My family has passed on a technique called “Tatsumaki Shibori” ( translated to Tornado Shibori) for generations. This name comes from the way the we twist the textile looks like a climbing dragon, making a tornado as it comes up. A climbing dragon is said to be a good omen, or a symbol that brings good luck to people. We took the idea of the dragon from that process and named the technique “Tatsumaki Shibori” to make it easier to understand.
We are the fourth generation to inherit this Shibori technique. You might know that there are many different techniques of Shibori, all requiring different artisans to do it, used for traditional Kimonos and ceremony wear. All of these techniques have been said for centuries to bring good luck, which is why Shibori is often worn at coming of age ceremonies or weddings to bring prosperity.
Depending on the fabric, the difficulty of doing Shibori also changes. For instance, the fabrics used by Takeda Kahei are very well made, as there is considerable ingenuity involved in making fabrics that are very light but also warm to wear. We receive high quality textiles like this, it’s very difficult for us as Shibori artisans, as the fabric is so dense. The higher the quality of material, the harder it is for handiwork. However, after we’re finished, the result is beautiful. Many people tell us that the finished pieces are light and easy to wear.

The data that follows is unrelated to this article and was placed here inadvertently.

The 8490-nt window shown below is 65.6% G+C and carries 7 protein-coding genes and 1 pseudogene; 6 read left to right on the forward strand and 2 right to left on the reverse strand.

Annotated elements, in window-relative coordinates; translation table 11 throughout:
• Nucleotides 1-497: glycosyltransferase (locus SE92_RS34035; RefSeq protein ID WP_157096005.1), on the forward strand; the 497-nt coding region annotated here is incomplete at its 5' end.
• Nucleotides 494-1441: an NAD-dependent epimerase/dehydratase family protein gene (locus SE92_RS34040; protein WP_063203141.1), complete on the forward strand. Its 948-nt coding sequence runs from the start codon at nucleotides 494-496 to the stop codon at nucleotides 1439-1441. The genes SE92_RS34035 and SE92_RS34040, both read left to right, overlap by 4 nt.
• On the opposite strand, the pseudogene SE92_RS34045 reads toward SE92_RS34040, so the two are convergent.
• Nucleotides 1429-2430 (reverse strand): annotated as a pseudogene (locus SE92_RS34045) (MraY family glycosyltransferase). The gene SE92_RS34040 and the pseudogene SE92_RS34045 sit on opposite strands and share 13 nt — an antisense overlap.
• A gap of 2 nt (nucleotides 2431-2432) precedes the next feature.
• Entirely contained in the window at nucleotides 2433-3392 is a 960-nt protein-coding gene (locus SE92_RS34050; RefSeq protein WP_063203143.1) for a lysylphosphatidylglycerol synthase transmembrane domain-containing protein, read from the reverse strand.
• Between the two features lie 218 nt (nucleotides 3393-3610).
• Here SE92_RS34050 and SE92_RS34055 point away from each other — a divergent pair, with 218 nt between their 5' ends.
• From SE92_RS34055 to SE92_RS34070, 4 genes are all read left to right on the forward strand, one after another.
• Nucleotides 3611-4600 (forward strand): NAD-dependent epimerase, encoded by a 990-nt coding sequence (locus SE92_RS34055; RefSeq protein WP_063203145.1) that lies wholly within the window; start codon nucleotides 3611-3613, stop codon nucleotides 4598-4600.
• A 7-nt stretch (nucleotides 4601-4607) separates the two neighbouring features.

WHAT IS THE HARDEST PART OF YOUR SHIBORI CRAFT IN YOUR OPINION?
I’m sure there are many ways to do Shibori depending on the artisan, but in the case of my technique, we don’t have outlines or rough sketches before we start. In the case of other Shibori, there are preliminary sketches done on the fabric to guide the artisan, shown by markings that fade when the fabric goes into the dye. In my work, we don’t lean on those sketches so we use the feeling in our fingertips to guide us.
The process is called “striating”, involving adding several lines to the fabric that look like striations. The result of this technique is called “Willow Shibori” or Shidare Shibori in Japanese. There is no rough sketch for this, and the technique involves us removing the stripes to create the image of weeping willow trees. This kind of Shibori is very sensory and thus sensitive work, so it requires us to be very careful.
There is also a technique we use when we are asked to make the willow weep in a straight, so that the stripes run straight from beginning to the end. If the craftsman loses his sense of touch, the line may escape here or there during the process. This kind of nerve-wracking Shibori results in a very simple pattern, but there are times when it is difficult because of how simple it is.